World athletics chiefs today formally charged Greek sprinters Kostas Kenteris and Katerina Thanou with missing drugs tests on the eve of the Olympic Games.
The International Association of Athletics Federations had been considering the cases of both athletes in the three months since Athens bade farewell to the 2004 Games.
They now believe there is sufficient evidence to go ahead with charging the pair with doping offences.
A statement from the IAAF confirmed the pair would have to answer the claims that they committed “whereabouts information violations” by missing tests not only in Athens, but also in Tel Aviv and Chicago.
Athletes are obliged to inform their national authorities of their whereabouts at all times.
Christos Tzekos, the one-time coach of Kenteris who has been retained by Thanou, has also been accused of “distributing prohibited substances, assisting in the use of prohibited substances and tampering with the doping control process”.
The trio have until December 16 to respond and if Kenteris and Thanou do not answer the charges, or their explanations are rejected, they will be provisionally suspended from competition.
They will then face a hearing in front of the Greek federation, which will ultimately determine their fate.
Under IAAF rules, the athletes could receive a maximum one-year suspension.
The pair have been under scrutiny since they were asked to attend a doping test on the night before the Olympic opening ceremony.
Not only was Kenteris lined to defend his Olympic 200metres title, but he was also expected to light the Olympic flame.
However, he and Thanou missed the test after leaving the Olympic Village and failed to return before the time limit to take it had expired.
Their whereabouts could not be determined until much later in the evening – by which time the International Olympic Committee officials had departed.
During the course of an Olympics, athletes must pass round-the-clock contact details to their national Olympic committee chiefs, so they can be reached in the case of such an occurrence.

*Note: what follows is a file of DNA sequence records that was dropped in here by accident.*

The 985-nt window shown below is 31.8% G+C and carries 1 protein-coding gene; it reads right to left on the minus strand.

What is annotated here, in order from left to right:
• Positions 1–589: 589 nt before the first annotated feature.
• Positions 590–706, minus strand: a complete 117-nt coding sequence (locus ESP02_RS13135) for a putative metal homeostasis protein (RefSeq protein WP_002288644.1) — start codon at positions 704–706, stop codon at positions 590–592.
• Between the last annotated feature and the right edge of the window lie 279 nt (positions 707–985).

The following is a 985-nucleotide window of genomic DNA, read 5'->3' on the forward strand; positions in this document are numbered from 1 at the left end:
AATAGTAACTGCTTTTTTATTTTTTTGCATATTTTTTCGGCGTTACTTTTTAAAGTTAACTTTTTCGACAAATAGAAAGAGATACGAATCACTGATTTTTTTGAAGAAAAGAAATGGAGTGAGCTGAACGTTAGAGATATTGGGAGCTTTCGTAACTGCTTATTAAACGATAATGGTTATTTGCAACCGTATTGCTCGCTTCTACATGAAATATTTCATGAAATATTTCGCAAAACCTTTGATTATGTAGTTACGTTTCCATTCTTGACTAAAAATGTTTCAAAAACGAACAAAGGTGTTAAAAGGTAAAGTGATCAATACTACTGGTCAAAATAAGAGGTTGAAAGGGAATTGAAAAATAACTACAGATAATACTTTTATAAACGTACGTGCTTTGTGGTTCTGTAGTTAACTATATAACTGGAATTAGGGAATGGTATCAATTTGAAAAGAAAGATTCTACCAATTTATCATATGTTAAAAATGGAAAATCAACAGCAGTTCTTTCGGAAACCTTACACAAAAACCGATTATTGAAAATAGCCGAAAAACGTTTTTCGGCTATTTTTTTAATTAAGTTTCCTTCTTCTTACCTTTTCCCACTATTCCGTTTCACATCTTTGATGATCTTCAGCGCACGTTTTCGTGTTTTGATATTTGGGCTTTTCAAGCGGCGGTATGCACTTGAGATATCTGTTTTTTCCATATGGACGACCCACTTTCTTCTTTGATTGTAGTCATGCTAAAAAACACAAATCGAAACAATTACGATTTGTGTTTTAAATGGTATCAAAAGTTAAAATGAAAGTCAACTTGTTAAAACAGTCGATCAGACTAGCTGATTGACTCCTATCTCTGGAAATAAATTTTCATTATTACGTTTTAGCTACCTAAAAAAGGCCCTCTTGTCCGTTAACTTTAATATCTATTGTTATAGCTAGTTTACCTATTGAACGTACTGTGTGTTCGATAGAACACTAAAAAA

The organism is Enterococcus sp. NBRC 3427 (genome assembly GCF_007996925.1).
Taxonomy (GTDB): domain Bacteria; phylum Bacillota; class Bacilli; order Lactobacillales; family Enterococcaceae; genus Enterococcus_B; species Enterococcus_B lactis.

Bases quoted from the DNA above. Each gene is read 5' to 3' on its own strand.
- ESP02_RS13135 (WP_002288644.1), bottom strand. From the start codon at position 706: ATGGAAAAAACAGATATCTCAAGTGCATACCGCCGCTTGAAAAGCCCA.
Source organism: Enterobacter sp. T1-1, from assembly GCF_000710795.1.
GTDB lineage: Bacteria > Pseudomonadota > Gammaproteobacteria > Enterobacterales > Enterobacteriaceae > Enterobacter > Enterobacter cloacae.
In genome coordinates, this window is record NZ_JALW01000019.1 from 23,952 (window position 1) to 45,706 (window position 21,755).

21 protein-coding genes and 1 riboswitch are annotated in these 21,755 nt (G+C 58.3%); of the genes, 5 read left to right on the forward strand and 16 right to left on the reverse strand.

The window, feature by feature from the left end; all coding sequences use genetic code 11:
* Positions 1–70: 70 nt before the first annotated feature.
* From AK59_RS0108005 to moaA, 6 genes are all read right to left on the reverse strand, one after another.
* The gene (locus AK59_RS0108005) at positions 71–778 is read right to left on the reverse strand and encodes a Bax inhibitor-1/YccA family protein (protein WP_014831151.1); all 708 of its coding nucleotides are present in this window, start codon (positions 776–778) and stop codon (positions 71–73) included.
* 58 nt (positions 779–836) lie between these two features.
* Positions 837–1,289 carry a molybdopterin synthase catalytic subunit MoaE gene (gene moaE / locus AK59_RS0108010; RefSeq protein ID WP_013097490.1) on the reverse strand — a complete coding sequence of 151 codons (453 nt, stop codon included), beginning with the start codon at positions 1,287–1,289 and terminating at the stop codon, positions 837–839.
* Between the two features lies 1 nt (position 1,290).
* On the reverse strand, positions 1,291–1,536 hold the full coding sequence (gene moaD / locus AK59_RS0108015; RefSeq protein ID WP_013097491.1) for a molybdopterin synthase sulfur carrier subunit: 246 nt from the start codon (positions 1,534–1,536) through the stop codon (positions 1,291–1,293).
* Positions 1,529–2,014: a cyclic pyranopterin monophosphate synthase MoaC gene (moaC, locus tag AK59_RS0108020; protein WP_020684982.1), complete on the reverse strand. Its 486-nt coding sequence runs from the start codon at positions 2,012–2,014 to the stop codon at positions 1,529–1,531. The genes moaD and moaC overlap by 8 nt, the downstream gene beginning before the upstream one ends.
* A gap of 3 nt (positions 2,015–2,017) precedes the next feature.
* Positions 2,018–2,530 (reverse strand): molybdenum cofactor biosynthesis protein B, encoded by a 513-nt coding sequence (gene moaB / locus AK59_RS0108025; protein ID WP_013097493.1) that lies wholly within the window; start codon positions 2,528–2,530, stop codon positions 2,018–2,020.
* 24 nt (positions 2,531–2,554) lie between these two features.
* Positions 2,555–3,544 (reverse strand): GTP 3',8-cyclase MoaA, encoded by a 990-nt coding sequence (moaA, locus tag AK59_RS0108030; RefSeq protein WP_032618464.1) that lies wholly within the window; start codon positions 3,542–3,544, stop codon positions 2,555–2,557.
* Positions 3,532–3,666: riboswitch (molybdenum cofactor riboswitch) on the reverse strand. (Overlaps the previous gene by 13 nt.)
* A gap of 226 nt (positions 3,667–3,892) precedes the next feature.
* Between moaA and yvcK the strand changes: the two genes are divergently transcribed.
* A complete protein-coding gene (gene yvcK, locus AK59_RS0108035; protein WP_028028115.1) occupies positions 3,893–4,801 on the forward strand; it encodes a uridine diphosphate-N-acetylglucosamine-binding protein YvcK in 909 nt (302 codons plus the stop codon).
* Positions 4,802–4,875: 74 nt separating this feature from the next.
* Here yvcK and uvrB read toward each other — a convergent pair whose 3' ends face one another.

The sprinters were eventually contacted but asked for extra time to return – a request which was refused.
The World Anti-Doping Agency’s guidelines stipulate that requests for a delay in taking tests must be declined if the athlete in question cannot be continuously chaperoned by a suitable official.
Events took a further twist when they claimed to have been involved in a motorbike accident on the evening of their missed test.
They claimed the crash had happened as they were returning to the Olympic Village to take the test – of which, they insisted, they had been unaware.
They remained in the KAT Hospital in the capital for four days and, after being discharged, Kenteris cryptically announced that “after the crucifixion comes the resurrection” and promptly denied using banned drugs.
Neither athlete competed in the Games after being suspended by the Greek Olympic federation.
A criminal probe was launched and Kenteris and Thanou were recently charged by the Greek chief prosecutor with avoiding drug testing and faking their crash.
A total of eight criminal charges have been brought against the duo, coach Tzekos, eyewitnesses of the motorcycle incident and seven doctors from the Athens KAT Hospital.
The IAAF issued an official warning to Kenteris and Thanou last year after the trio were found to be training in Qatar, rather than Crete as they had told Greek athletics officials.
There was also a missed test in Tel Aviv and then shortly before the Games they missed a test in Chicago when they decided to fly to Greece a day earlier than expected.